But things were molting rapidly, as they tended to do in the '60s. The March on the Pentagon on Oct. 21, 1967, became a cultural touchstone of the decade, a defining moment of American history limned in the leonine prose of Norman Mailer's Pulitzer Prize-winning "Armies of the Night." For the first time, the counterculture openly confronted the Establishment at the seat of American power.
By now, 13,000 Americans had died in Vietnam and "flower power" had been loosed throughout the land from the streets of San Francisco. The draft had become a bone of contention between the generations, turning war protest into a mass effort known simply as the Movement.
The Pentagon march was the culmination of five days of nationwide anti-draft protests organized by the National Mobilization Committee to End the War in Vietnam -- "the Mobe." But a singular spark was provided by the Youth International Party (Yippies), a fringe group whose leaders, Abbie Hoffman and Jerry Rubin, had announced that they planned an "exorcism" of the Pentagon. They would encircle the building, chant incantations, "levitate" the structure and drive out the evil war spirits.
The crowd drawn to Washington for the March on the Pentagon and a rally at the Lincoln Memorial numbered more than 100,000. For the first time, there were significant numbers of hippies, with long hair and fanciful garb. Hoffman donned beads and an Uncle Sam hat. Speakers included Mailer, poet Robert Lowell and pediatrician Benjamin Spock. Protest signs now brimmed with counterculture wit: "LBJ, Pull Out Now, Like Your Father Should Have Done."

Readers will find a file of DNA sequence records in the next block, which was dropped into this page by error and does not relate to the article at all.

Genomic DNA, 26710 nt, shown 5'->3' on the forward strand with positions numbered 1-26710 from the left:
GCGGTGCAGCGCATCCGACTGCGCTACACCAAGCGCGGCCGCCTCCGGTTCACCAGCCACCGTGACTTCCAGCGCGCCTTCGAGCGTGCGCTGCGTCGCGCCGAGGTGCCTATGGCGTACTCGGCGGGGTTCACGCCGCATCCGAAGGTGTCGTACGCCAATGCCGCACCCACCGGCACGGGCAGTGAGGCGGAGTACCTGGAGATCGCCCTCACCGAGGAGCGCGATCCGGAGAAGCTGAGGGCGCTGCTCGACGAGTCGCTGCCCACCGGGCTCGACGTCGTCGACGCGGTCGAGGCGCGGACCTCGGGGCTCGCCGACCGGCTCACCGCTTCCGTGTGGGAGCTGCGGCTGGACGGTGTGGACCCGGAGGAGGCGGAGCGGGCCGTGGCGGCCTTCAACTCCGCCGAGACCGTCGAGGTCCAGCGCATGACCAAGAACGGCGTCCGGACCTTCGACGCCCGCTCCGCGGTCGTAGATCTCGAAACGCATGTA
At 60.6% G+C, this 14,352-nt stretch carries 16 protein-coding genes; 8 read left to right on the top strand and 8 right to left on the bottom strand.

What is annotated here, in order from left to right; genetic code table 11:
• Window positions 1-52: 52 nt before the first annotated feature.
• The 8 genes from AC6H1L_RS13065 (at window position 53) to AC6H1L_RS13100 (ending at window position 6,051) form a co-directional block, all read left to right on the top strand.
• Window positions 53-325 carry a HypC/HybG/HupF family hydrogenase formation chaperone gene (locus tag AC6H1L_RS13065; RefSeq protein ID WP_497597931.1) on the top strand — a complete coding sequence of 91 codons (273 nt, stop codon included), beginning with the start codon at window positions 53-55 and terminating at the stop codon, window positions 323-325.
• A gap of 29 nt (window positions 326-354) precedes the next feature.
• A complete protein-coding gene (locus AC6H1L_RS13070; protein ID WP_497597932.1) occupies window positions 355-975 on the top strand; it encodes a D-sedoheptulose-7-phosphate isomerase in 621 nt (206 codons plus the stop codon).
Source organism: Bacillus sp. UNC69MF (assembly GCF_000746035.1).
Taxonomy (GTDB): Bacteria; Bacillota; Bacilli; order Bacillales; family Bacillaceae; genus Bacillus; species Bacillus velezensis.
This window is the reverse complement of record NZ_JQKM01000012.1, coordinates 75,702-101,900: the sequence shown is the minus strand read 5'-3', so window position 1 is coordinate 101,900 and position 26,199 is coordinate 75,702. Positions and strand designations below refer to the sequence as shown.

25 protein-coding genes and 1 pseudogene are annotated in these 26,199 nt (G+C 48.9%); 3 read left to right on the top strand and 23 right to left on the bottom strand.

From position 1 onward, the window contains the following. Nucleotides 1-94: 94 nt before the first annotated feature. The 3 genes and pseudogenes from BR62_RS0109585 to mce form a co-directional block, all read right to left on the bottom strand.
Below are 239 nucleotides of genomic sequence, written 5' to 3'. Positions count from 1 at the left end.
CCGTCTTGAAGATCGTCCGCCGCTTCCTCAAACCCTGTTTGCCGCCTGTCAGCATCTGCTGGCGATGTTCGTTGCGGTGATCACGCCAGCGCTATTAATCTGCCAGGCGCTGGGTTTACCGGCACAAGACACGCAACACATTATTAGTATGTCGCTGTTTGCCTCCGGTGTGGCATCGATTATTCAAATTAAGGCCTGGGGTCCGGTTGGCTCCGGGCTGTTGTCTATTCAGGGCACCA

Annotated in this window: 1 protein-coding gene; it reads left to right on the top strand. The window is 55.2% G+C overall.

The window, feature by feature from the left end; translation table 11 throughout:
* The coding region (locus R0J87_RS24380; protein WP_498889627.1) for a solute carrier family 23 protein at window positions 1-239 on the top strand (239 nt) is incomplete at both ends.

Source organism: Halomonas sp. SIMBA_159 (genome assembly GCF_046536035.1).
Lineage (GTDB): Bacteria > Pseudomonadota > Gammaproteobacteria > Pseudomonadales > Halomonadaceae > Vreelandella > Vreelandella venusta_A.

Mailer and Hoffman were among the 681 arrested, most for disorderly conduct and breaking police lines. More than 2,500 Army troops protected the Pentagon, which did not levitate (although Hoffman claimed to have urinated on it). Hippies pressed forward to place flowers in the barrels of soldiers' bayoneted M-14 rifles.
"Will you take my flower?" a dancing girl asked the soldiers. "Please do take my flower. Are you afraid of flowers?"
The Pentagon's steps were spattered with blood. Tear gas was unleashed on the crowds. "People became frightened," recalled Raskin, one of the speakers that day. "They began running every which way. At that moment, it turned into something else. A sense of chaos takes over."
By 1969 the Movement -- now known as the "New Mobe" -- had grown large enough to stage the biggest anti-war demonstration in the nation's history, the Moratorium rally on Nov. 15. More than 250,000 protesters -- some estimates went as high as 500,000 -- poured down Pennsylvania Avenue and spilled out onto the Mall between the Capitol and the Washington Monument.
But the rancor and energy of the 1967 march seemed lacking this time. LBJ was gone. Nixon was trying to Vietnamize the war. Big marches had lost some of their novelty.